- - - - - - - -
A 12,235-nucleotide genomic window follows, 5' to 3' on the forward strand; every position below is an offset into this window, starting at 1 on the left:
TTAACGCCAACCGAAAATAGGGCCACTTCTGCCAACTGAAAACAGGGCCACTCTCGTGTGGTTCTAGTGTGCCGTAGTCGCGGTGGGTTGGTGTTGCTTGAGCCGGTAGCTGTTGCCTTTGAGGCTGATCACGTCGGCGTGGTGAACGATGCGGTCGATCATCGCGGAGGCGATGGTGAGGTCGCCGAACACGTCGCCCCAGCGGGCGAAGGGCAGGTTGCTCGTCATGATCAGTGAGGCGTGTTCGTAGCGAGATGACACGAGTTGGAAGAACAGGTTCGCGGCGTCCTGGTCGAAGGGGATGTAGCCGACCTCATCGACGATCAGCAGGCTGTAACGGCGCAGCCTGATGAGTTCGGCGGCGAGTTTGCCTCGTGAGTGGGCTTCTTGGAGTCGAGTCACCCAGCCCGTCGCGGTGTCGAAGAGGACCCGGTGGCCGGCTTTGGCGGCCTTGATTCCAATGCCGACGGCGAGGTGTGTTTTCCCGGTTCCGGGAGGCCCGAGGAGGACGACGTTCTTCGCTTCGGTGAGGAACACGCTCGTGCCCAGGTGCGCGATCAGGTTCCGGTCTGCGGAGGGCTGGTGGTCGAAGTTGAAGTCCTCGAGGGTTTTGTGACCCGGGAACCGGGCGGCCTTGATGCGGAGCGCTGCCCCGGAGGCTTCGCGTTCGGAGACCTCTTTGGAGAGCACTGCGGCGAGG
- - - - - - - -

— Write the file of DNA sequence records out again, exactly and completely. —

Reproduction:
A 12,235-nucleotide genomic window follows, 5' to 3' on the forward strand; every position below is an offset into this window, starting at 1 on the left:
TTAACGCCAACCGAAAATAGGGCCACTTCTGCCAACTGAAAACAGGGCCACTCTCGTGTGGTTCTAGTGTGCCGTAGTCGCGGTGGGTTGGTGTTGCTTGAGCCGGTAGCTGTTGCCTTTGAGGCTGATCACGTCGGCGTGGTGAACGATGCGGTCGATCATCGCGGAGGCGATGGTGAGGTCGCCGAACACGTCGCCCCAGCGGGCGAAGGGCAGGTTGCTCGTCATGATCAGTGAGGCGTGTTCGTAGCGAGATGACACGAGTTGGAAGAACAGGTTCGCGGCGTCCTGGTCGAAGGGGATGTAGCCGACCTCATCGACGATCAGCAGGCTGTAACGGCGCAGCCTGATGAGTTCGGCGGCGAGTTTGCCTCGTGAGTGGGCTTCTTGGAGTCGAGTCACCCAGCCCGTCGCGGTGTCGAAGAGGACCCGGTGGCCGGCTTTGGCGGCCTTGATTCCAATGCCGACGGCGAGGTGTGTTTTCCCGGTTCCGGGAGGCCCGAGGAGGACGACGTTCTTCGCTTCGGTGAGGAACACGCTCGTGCCCAGGTGCGCGATCAGGTTCCGGTCTGCGGAGGGCTGGTGGTCGAAGTTGAAGTCCTCGAGGGTTTTGTGACCCGGGAACCGGGCGGCCTTGATGCGGAGCGCTGCCCCGGAGGCTTCGCGTTCGGAGACCTCTTTGGAGAGCACTGCGGCGAGG